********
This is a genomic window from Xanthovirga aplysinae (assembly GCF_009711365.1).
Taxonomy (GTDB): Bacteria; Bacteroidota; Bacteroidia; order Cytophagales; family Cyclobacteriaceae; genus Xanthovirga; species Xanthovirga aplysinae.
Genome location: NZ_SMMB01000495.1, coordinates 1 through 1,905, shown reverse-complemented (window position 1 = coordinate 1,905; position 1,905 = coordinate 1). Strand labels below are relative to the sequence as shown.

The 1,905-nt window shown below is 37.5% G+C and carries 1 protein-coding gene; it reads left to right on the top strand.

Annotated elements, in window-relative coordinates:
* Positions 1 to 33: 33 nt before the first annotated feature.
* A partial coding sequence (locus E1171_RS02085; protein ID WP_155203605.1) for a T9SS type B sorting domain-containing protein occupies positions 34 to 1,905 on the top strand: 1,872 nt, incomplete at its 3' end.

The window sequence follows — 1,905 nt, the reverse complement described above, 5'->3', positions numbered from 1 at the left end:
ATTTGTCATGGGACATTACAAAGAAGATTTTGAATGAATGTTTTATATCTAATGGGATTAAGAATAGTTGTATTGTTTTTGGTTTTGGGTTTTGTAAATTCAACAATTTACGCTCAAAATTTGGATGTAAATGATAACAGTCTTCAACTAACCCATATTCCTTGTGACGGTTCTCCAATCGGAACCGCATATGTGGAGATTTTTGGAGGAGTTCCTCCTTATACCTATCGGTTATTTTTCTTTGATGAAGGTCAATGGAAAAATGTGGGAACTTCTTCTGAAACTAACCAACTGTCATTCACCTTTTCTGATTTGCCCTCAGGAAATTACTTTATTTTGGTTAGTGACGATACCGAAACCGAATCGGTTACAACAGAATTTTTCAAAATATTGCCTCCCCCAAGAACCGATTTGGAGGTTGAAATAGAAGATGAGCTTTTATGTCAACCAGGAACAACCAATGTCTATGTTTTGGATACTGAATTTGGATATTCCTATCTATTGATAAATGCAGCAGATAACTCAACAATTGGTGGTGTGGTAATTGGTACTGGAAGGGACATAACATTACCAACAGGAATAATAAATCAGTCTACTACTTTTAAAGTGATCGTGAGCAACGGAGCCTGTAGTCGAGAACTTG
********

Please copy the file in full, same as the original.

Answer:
This is a genomic window from Xanthovirga aplysinae (assembly GCF_009711365.1).
Taxonomy (GTDB): Bacteria; Bacteroidota; Bacteroidia; order Cytophagales; family Cyclobacteriaceae; genus Xanthovirga; species Xanthovirga aplysinae.
Genome location: NZ_SMMB01000495.1, coordinates 1 through 1,905, shown reverse-complemented (window position 1 = coordinate 1,905; position 1,905 = coordinate 1). Strand labels below are relative to the sequence as shown.

The 1,905-nt window shown below is 37.5% G+C and carries 1 protein-coding gene; it reads left to right on the top strand.

Annotated elements, in window-relative coordinates:
* Positions 1 to 33: 33 nt before the first annotated feature.
* A partial coding sequence (locus E1171_RS02085; protein ID WP_155203605.1) for a T9SS type B sorting domain-containing protein occupies positions 34 to 1,905 on the top strand: 1,872 nt, incomplete at its 3' end.

The window sequence follows — 1,905 nt, the reverse complement described above, 5'->3', positions numbered from 1 at the left end:
ATTTGTCATGGGACATTACAAAGAAGATTTTGAATGAATGTTTTATATCTAATGGGATTAAGAATAGTTGTATTGTTTTTGGTTTTGGGTTTTGTAAATTCAACAATTTACGCTCAAAATTTGGATGTAAATGATAACAGTCTTCAACTAACCCATATTCCTTGTGACGGTTCTCCAATCGGAACCGCATATGTGGAGATTTTTGGAGGAGTTCCTCCTTATACCTATCGGTTATTTTTCTTTGATGAAGGTCAATGGAAAAATGTGGGAACTTCTTCTGAAACTAACCAACTGTCATTCACCTTTTCTGATTTGCCCTCAGGAAATTACTTTATTTTGGTTAGTGACGATACCGAAACCGAATCGGTTACAACAGAATTTTTCAAAATATTGCCTCCCCCAAGAACCGATTTGGAGGTTGAAATAGAAGATGAGCTTTTATGTCAACCAGGAACAACCAATGTCTATGTTTTGGATACTGAATTTGGATATTCCTATCTATTGATAAATGCAGCAGATAACTCAACAATTGGTGGTGTGGTAATTGGTACTGGAAGGGACATAACATTACCAACAGGAATAATAAATCAGTCTACTACTTTTAAAGTGATCGTGAGCAACGGAGCCTGTAGTCGAGAACTTG